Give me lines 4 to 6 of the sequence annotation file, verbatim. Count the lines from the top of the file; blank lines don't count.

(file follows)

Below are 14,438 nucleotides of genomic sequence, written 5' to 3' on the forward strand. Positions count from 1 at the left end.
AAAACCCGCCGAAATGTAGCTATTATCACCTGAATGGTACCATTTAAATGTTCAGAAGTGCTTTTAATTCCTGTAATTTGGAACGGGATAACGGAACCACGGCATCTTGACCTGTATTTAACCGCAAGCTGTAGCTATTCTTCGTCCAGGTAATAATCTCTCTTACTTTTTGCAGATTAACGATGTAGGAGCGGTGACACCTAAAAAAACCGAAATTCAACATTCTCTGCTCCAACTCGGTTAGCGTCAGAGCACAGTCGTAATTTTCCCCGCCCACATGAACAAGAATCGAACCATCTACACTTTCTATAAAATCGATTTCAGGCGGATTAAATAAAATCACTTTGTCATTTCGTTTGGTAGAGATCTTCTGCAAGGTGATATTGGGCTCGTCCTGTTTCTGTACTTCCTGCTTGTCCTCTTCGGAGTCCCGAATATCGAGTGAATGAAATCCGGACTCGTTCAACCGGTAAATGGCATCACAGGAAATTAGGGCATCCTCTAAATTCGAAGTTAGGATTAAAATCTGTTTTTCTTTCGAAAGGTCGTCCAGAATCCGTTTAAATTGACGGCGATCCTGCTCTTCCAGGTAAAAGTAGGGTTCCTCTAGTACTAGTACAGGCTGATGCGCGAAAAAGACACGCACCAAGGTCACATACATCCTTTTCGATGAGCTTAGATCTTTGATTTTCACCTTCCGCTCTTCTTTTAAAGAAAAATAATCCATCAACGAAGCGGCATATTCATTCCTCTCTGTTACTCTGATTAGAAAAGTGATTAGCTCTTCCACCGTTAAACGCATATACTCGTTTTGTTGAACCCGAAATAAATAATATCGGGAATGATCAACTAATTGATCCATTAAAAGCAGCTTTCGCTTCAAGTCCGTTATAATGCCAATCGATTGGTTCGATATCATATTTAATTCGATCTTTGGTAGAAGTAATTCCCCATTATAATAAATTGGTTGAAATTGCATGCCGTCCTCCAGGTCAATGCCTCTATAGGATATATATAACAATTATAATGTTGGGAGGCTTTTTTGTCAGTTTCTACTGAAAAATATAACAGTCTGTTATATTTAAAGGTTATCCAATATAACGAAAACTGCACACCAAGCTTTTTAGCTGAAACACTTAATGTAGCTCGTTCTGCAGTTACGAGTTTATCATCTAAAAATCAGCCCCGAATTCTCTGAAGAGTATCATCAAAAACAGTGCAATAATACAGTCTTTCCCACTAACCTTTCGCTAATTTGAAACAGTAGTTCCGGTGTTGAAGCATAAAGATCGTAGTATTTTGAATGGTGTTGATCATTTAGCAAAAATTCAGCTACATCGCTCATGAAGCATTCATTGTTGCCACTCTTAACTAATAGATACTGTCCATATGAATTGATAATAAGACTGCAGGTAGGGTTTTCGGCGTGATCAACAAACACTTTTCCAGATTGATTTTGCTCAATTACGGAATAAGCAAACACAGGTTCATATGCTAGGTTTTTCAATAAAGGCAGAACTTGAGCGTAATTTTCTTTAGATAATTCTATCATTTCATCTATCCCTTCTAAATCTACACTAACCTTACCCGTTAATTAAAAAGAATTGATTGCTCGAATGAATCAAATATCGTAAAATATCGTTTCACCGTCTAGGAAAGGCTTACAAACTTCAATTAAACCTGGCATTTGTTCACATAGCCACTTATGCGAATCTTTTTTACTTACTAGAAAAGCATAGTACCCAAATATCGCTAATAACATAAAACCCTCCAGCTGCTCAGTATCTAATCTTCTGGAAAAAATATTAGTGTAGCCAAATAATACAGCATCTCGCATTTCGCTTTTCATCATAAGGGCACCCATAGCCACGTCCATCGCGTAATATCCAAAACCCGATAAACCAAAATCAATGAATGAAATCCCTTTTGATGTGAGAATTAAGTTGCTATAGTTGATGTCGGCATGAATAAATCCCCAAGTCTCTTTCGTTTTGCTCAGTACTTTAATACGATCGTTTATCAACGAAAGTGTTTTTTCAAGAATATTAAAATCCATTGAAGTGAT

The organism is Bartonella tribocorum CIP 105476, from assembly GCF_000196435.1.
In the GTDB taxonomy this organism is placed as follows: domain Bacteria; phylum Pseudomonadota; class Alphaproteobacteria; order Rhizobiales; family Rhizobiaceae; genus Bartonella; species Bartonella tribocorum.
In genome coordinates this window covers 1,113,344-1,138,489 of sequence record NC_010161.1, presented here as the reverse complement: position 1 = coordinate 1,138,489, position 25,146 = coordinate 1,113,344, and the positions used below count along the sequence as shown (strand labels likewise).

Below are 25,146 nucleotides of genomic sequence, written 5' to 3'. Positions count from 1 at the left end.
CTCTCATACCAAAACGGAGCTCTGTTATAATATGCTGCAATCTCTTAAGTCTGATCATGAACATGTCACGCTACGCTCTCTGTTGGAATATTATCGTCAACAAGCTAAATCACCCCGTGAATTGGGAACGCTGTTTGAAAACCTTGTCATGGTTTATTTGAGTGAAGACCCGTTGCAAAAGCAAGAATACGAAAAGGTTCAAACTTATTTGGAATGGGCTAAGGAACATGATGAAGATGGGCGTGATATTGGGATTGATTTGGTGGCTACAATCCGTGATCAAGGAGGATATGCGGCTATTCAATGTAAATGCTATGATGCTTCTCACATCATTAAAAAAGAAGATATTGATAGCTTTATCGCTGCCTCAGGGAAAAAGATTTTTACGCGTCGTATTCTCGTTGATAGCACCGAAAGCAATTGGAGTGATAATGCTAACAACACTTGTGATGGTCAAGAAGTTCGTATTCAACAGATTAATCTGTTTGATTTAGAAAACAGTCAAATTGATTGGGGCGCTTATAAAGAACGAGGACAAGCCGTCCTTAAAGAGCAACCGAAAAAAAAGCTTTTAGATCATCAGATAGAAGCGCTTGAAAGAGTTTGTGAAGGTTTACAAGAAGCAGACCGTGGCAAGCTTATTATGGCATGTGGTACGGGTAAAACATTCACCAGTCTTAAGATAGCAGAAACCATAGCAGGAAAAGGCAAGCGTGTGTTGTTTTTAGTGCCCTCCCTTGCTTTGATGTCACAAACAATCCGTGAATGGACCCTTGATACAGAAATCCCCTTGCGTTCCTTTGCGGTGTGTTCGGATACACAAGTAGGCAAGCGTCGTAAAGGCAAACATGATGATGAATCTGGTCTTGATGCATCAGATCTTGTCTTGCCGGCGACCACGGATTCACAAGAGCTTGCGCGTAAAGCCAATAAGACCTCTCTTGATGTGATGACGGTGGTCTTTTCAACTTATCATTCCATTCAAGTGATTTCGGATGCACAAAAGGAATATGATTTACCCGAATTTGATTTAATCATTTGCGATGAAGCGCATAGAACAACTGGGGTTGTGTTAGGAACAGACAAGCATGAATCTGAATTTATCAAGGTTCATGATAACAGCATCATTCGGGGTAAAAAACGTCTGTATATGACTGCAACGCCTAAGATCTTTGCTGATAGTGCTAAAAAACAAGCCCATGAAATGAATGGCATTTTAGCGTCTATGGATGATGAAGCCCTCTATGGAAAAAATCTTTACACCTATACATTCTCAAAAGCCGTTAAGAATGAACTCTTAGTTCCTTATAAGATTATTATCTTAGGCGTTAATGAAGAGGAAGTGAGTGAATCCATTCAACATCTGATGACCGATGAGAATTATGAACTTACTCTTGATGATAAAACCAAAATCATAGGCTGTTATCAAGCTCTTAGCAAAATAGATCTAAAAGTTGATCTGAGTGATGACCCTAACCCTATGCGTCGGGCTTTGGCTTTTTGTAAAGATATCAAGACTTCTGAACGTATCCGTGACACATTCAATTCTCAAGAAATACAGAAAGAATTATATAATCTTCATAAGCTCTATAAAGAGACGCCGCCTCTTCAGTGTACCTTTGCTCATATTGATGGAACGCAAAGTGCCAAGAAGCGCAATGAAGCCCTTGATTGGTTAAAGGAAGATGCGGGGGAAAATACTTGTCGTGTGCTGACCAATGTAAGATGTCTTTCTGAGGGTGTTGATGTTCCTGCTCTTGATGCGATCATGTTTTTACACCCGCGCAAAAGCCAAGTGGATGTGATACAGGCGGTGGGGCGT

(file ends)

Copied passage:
In the GTDB taxonomy this organism is placed as follows: domain Bacteria; phylum Pseudomonadota; class Alphaproteobacteria; order Rhizobiales; family Rhizobiaceae; genus Bartonella; species Bartonella tribocorum.
In genome coordinates this window covers 1,113,344-1,138,489 of sequence record NC_010161.1, presented here as the reverse complement: position 1 = coordinate 1,138,489, position 25,146 = coordinate 1,113,344, and the positions used below count along the sequence as shown (strand labels likewise).

Below are 25,146 nucleotides of genomic sequence, written 5' to 3'. Positions count from 1 at the left end.